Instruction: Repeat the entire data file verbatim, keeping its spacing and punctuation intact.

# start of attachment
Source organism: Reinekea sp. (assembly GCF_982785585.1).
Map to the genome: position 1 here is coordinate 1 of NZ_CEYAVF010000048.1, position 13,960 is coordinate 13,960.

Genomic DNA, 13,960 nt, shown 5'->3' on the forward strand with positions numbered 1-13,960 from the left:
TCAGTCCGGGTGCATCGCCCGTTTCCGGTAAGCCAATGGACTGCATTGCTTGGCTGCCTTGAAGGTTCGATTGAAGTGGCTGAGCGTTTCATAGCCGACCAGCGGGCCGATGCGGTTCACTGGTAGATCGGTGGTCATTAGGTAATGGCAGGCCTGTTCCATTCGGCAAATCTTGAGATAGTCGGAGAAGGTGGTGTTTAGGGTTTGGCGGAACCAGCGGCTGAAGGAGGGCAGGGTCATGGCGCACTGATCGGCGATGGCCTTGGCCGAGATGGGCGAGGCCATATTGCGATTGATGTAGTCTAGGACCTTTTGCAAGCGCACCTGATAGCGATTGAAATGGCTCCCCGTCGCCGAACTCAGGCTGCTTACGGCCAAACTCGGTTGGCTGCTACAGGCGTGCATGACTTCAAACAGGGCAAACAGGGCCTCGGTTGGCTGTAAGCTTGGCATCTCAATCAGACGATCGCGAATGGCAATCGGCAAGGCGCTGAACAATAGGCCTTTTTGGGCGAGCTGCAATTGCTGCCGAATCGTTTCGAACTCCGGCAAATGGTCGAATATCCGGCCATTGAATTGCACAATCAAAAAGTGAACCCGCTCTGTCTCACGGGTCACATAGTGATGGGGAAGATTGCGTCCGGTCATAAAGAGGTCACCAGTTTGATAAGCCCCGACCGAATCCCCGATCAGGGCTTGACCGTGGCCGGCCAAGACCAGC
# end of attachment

Source organism: Reinekea sp. (assembly GCF_982785585.1).
Map to the genome: position 1 here is coordinate 1 of NZ_CEYAVF010000048.1, position 13,960 is coordinate 13,960.

Genomic DNA, 13,960 nt, shown 5'->3' on the forward strand with positions numbered 1-13,960 from the left:
TCAGTCCGGGTGCATCGCCCGTTTCCGGTAAGCCAATGGACTGCATTGCTTGGCTGCCTTGAAGGTTCGATTGAAGTGGCTGAGCGTTTCATAGCCGACCAGCGGGCCGATGCGGTTCACTGGTAGATCGGTGGTCATTAGGTAATGGCAGGCCTGTTCCATTCGGCAAATCTTGAGATAGTCGGAGAAGGTGGTGTTTAGGGTTTGGCGGAACCAGCGGCTGAAGGAGGGCAGGGTCATGGCGCACTGATCGGCGATGGCCTTGGCCGAGATGGGCGAGGCCATATTGCGATTGATGTAGTCTAGGACCTTTTGCAAGCGCACCTGATAGCGATTGAAATGGCTCCCCGTCGCCGAACTCAGGCTGCTTACGGCCAAACTCGGTTGGCTGCTACAGGCGTGCATGACTTCAAACAGGGCAAACAGGGCCTCGGTTGGCTGTAAGCTTGGCATCTCAATCAGACGATCGCGAATGGCAATCGGCAAGGCGCTGAACAATAGGCCTTTTTGGGCGAGCTGCAATTGCTGCCGAATCGTTTCGAACTCCGGCAAATGGTCGAATATCCGGCCATTGAATTGCACAATCAAAAAGTGAACCCGCTCTGTCTCACGGGTCACATAGTGATGGGGAAGATTGCGTCCGGTCATAAAGAGGTCACCAGTTTGATAAGCCCCGACCGAATCCCCGATCAGGGCTTGACCGTGGCCGGCCAAGACCAGC